A Personal Letter from our Founder for Thanksgiving

By Deanna Hurn, Founder and Executive Director of Miracle Math Coaching

What if your Thanksgiving turkey (or whichever main course you’re serving) had super powers?  What if it made your child happier, healthier and smarter?  What if that effect on your child lasted a lifetime?

Cool thought, but no matter how moist and perfectly seasoned the bird, it’s not a super hero.

However, the very reason we celebrate Thanksgiving has the magic to boost your children’s well-being, improve their health and increase their cognitive ability.  It’s all about gratitude.

Want your children to laugh more, get sick less and more easily master fractions?  Introduce practices that teach them to be thankful, not just on Thanksgiving, but all year long.

HeartMath Institute – a nonprofit research and education organization – conducted a study that found gratitude aligns the rhythms of the brain with the rhythms of the heart.  Think of it like this: Your brain is bopping to a Bob Marley beat and your heart is waltzing to a Brahms concerto.

When you feel gratitude, these two dancers turn to each other and start line dancing to Billy Ray Cyrus.

Okay, that was corny.  But researchers can scientifically measure the point at which the brain and the heart are “dancing in harmony.” This alignment causes the body’s systems to “function more efficiently, generating greater balance of emotions and increased mental clarity and brain function.”

In addition, U.C. Berkeley’s Greater Good Science Center conducted research that found: 1) grateful young adolescents were more satisfied with their school and community, and 2) grateful teenagers were more engaged in schoolwork and hobbies.

During the holiday, fostering gratitude is easy.  Just reminding your children of why they should be thankful is a natural conversation to have when it’s Thanksgiving.

Andrea Reiser, a “Happiness Coach,” writer and mother of four boys, offers the following five ways of encouraging gratitude in children (from her Huffington Post blog):

  1. Name your blessings.
    Have a moment of thanks each day when everyone shares something they’re thankful for. Whether the list includes a favorite toy, a particularly good piano lesson or a birthday card from Nana, this daily tradition can help develop a positive frame of mind.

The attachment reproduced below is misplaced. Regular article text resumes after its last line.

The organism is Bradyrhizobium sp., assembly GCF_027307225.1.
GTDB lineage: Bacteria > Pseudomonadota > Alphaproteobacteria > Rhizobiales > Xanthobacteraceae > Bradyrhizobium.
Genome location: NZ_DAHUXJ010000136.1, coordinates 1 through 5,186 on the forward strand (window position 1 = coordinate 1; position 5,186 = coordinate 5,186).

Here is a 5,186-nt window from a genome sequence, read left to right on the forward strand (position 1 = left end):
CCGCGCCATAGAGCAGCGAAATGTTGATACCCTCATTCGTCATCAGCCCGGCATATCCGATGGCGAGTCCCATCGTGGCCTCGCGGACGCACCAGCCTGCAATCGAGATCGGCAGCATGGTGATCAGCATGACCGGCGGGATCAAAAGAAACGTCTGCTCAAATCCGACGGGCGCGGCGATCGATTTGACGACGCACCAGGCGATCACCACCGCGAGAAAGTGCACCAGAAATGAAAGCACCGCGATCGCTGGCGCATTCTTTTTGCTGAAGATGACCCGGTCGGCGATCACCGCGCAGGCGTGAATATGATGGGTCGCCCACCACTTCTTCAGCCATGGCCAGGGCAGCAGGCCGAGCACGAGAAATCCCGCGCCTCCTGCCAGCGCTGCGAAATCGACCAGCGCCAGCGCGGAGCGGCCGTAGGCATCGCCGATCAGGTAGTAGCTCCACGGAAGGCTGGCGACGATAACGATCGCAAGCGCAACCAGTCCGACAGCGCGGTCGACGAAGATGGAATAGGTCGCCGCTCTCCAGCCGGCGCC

2. Be a grateful parent.
    What an invaluable exercise it is to tell our kids why we’re grateful to have them! It goes without saying that we love our kids, and that we’re thankful beyond words for their love, their smiles, their hugs and so much more. When we tell them what makes them special to us, their self-esteem is boosted for the right reasons…Plus, our example shows them that gratitude extends well beyond material things.
  1. Encourage them to give back.
    The old saying “it’s better to give than to receive” has stuck around for a reason. It really does feel great to help someone else out. Depending on their ages, kids can rake leaves for an elderly neighbor, say, or volunteer at a nursing home a few hours a week. You might even make service a family activity. When kids give their time and energy to help others, they’re less likely to take things like health, home and family for granted.
  2. Insist on politeness and respect all around.
    When we teach our children to treat others with dignity and respect, they’ll be more likely to appreciate the ways in which those folks contribute to and improve their lives. By the same token, they’ll be less likely to take assistance and kindness for granted, and more likely to give it the value it deserves.
  3. Link gratitude to your Higher Power (if applicable in your household)
    Most religious traditions emphasize the practice of gratitude through acknowledging blessings and through serving others. Attending regular religious services is one way for kids to gain a sense of gratitude as part of a community.

I feel very blessed that my family and I have so much to be grateful for:

  • My husband and I being alive and present with our kids, after having gone through some recent tough years
  • The excitement and joy my kids feel every time they see us.
  • Food and shelter when so many people struggle to attain these basics of human needs
  • All the wonderful men and women who dedicate their lives in service to their communities, and
  • My Miracle Math family

You bring such meaning and joy into my life, and I am committed to improving the academic lives of your children.

I hope you all enjoy breathing in the fresh air and practicing being present and grateful for whatever it is you have today.  Gratitude will not only improve your brain, but it also enhance the quality of life you live.

Visit our website today to learn more about what we do and why we are so grateful or to sign up for our FREE Learning Discovery Evaluation at MiraclemathCoaching.com or call us . We are closed 11/24-11/25  in observance of Thanksgiving but will resume services November 28th at 2:30pm.

Hugs and Happiness,

Deanna Hurn

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